As compromise remains elusive in the Washington Legislature, school districts are left with the familiar exercise of planning their next year budget without a clear expectation of how much money to expect from the state.
The temperature is rising in Olympia — and it’s not just because warmer spring weather is finally here.
Business groups and the state’s largest teachers union took aim at the Washington Legislature this week as compromise remains elusive for a final fix to the landmark McCleary school-funding case.
Over the next two weeks, teachers plan to make daily visits to the Capitol as a way to pressure Republican lawmakers to satisfy a court order to fully fund public schools. Private industry groups, meanwhile, took their criticism of Democrats to the airwaves, buying TV ad time to oppose new and higher taxes for some businesses.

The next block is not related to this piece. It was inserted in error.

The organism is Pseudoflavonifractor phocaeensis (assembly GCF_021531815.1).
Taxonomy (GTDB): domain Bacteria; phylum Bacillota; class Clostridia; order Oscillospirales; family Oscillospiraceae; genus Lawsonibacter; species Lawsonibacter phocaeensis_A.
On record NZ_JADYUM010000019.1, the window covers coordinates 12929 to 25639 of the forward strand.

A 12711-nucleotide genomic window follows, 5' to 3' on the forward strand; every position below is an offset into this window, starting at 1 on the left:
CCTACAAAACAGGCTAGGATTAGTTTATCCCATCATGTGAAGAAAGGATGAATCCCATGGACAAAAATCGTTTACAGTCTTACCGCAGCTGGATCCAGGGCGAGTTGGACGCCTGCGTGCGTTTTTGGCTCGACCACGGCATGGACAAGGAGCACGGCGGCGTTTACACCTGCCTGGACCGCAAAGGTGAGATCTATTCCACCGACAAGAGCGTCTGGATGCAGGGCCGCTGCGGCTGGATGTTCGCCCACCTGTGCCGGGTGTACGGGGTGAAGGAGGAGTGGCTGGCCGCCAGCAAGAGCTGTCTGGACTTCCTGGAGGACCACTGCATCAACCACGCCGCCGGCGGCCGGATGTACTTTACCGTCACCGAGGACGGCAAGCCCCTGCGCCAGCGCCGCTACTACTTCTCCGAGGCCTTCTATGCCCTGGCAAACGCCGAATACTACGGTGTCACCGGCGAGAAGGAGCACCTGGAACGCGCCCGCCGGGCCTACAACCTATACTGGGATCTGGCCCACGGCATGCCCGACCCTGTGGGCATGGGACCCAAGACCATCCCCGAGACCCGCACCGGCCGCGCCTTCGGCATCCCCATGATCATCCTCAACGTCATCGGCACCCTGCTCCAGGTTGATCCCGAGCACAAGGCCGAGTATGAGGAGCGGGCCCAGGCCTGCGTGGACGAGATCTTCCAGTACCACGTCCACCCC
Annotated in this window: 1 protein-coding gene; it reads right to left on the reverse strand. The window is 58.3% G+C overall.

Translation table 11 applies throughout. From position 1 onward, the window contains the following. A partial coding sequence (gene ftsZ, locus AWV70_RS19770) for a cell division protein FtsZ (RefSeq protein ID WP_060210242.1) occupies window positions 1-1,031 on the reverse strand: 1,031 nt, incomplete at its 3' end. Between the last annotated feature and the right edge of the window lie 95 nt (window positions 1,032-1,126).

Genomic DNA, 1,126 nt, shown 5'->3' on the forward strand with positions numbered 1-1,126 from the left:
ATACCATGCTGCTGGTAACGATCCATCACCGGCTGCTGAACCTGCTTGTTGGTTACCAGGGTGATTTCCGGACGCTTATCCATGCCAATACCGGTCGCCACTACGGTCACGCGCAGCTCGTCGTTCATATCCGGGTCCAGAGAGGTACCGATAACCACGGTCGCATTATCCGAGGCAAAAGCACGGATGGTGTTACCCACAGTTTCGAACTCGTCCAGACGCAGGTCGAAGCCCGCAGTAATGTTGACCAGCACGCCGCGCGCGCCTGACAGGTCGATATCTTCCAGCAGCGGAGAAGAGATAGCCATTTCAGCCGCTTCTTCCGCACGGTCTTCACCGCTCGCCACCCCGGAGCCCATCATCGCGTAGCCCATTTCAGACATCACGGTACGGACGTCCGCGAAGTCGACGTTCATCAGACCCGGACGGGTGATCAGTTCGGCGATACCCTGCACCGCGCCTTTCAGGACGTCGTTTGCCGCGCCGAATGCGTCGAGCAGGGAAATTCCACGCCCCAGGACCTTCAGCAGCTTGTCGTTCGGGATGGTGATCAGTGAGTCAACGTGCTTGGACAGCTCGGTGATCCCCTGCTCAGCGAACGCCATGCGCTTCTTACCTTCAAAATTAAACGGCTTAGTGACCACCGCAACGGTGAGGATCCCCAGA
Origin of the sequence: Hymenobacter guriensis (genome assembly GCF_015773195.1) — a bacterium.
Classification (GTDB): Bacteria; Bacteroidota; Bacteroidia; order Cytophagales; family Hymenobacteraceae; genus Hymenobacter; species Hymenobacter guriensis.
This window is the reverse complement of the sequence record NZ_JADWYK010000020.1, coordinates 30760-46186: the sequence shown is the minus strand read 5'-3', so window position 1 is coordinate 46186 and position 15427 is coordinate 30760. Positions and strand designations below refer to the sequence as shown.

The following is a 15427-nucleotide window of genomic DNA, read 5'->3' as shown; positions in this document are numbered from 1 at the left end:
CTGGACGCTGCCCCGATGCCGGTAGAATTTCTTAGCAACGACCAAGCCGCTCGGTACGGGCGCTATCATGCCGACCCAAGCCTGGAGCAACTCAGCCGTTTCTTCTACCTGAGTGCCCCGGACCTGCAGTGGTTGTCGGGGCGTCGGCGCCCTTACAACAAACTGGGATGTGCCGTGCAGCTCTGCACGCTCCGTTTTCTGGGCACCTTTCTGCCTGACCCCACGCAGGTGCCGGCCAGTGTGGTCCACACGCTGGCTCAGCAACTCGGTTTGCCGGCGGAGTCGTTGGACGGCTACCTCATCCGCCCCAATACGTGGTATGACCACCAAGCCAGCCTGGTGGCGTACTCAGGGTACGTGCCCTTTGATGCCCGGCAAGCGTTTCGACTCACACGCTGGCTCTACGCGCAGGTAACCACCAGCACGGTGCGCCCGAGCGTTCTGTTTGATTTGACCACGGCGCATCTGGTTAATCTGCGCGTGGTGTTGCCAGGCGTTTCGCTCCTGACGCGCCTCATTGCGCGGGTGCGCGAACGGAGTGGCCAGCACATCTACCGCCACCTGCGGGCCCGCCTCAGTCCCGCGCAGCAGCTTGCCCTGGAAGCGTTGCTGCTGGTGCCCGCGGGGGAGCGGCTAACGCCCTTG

And what about school districts? They’re about to resort to crystal balls as they try to plan their 2017-18 school budgets without a clear indication of how much money they can expect from the state.
Education Lab is a Seattle Times project that spotlights promising approaches to persistent challenges in public education. It is produced in partnership with the Solutions Journalism Network and is funded by a grant from the Bill & Melinda Gates Foundation.
Here’s a roundup of all the McCleary action over the past week:
On Friday, TVW — the C-SPAN of Washington state — aired two useful primers on what brought the Legislature to this point and how much work it has left to do.
“There’s the absolute minimum in order to meet a court interest, which I think is sort of the least common denominator in this debate,” state Superintendent of Public Instruction Chris Reykdal said on the TVW program “Inside Olympia.”
“Just satisfying the court is not our real purpose,” he said.
The Supreme Court has ordered the state to…